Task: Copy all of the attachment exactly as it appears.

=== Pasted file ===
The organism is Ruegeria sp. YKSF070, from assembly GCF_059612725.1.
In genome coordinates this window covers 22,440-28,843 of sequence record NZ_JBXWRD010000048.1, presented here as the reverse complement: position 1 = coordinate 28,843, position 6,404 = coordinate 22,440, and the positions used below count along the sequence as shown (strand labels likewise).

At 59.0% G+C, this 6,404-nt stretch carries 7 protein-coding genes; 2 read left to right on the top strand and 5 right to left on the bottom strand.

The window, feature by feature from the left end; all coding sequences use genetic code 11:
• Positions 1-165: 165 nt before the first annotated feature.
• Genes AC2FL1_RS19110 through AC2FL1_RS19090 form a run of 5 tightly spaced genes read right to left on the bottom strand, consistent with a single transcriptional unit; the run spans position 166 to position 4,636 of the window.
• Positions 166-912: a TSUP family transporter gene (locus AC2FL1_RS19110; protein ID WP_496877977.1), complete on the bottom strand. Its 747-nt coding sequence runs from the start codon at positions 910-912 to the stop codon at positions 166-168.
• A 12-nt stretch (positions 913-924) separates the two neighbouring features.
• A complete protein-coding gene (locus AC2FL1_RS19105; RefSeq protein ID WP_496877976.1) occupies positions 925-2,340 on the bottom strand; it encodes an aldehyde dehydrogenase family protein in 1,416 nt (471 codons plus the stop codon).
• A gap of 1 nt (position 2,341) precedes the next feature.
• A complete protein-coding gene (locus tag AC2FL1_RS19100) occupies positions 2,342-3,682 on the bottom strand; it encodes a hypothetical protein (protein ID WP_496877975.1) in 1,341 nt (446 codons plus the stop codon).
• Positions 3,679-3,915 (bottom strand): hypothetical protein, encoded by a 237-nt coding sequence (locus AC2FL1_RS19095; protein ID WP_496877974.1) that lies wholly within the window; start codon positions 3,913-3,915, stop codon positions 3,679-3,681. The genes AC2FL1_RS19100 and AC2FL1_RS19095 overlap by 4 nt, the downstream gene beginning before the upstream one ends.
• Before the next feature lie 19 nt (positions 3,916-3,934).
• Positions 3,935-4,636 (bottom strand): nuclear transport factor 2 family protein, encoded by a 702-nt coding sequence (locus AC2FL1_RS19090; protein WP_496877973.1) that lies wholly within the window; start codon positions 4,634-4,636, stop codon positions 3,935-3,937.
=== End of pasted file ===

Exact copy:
The organism is Ruegeria sp. YKSF070, from assembly GCF_059612725.1.
In genome coordinates this window covers 22,440-28,843 of sequence record NZ_JBXWRD010000048.1, presented here as the reverse complement: position 1 = coordinate 28,843, position 6,404 = coordinate 22,440, and the positions used below count along the sequence as shown (strand labels likewise).

At 59.0% G+C, this 6,404-nt stretch carries 7 protein-coding genes; 2 read left to right on the top strand and 5 right to left on the bottom strand.

The window, feature by feature from the left end; all coding sequences use genetic code 11:
• Positions 1-165: 165 nt before the first annotated feature.
• Genes AC2FL1_RS19110 through AC2FL1_RS19090 form a run of 5 tightly spaced genes read right to left on the bottom strand, consistent with a single transcriptional unit; the run spans position 166 to position 4,636 of the window.
• Positions 166-912: a TSUP family transporter gene (locus AC2FL1_RS19110; protein ID WP_496877977.1), complete on the bottom strand. Its 747-nt coding sequence runs from the start codon at positions 910-912 to the stop codon at positions 166-168.
• A 12-nt stretch (positions 913-924) separates the two neighbouring features.
• A complete protein-coding gene (locus AC2FL1_RS19105; RefSeq protein ID WP_496877976.1) occupies positions 925-2,340 on the bottom strand; it encodes an aldehyde dehydrogenase family protein in 1,416 nt (471 codons plus the stop codon).
• A gap of 1 nt (position 2,341) precedes the next feature.
• A complete protein-coding gene (locus tag AC2FL1_RS19100) occupies positions 2,342-3,682 on the bottom strand; it encodes a hypothetical protein (protein ID WP_496877975.1) in 1,341 nt (446 codons plus the stop codon).
• Positions 3,679-3,915 (bottom strand): hypothetical protein, encoded by a 237-nt coding sequence (locus AC2FL1_RS19095; protein ID WP_496877974.1) that lies wholly within the window; start codon positions 3,913-3,915, stop codon positions 3,679-3,681. The genes AC2FL1_RS19100 and AC2FL1_RS19095 overlap by 4 nt, the downstream gene beginning before the upstream one ends.
• Before the next feature lie 19 nt (positions 3,916-3,934).
• Positions 3,935-4,636 (bottom strand): nuclear transport factor 2 family protein, encoded by a 702-nt coding sequence (locus AC2FL1_RS19090; protein WP_496877973.1) that lies wholly within the window; start codon positions 4,634-4,636, stop codon positions 3,935-3,937.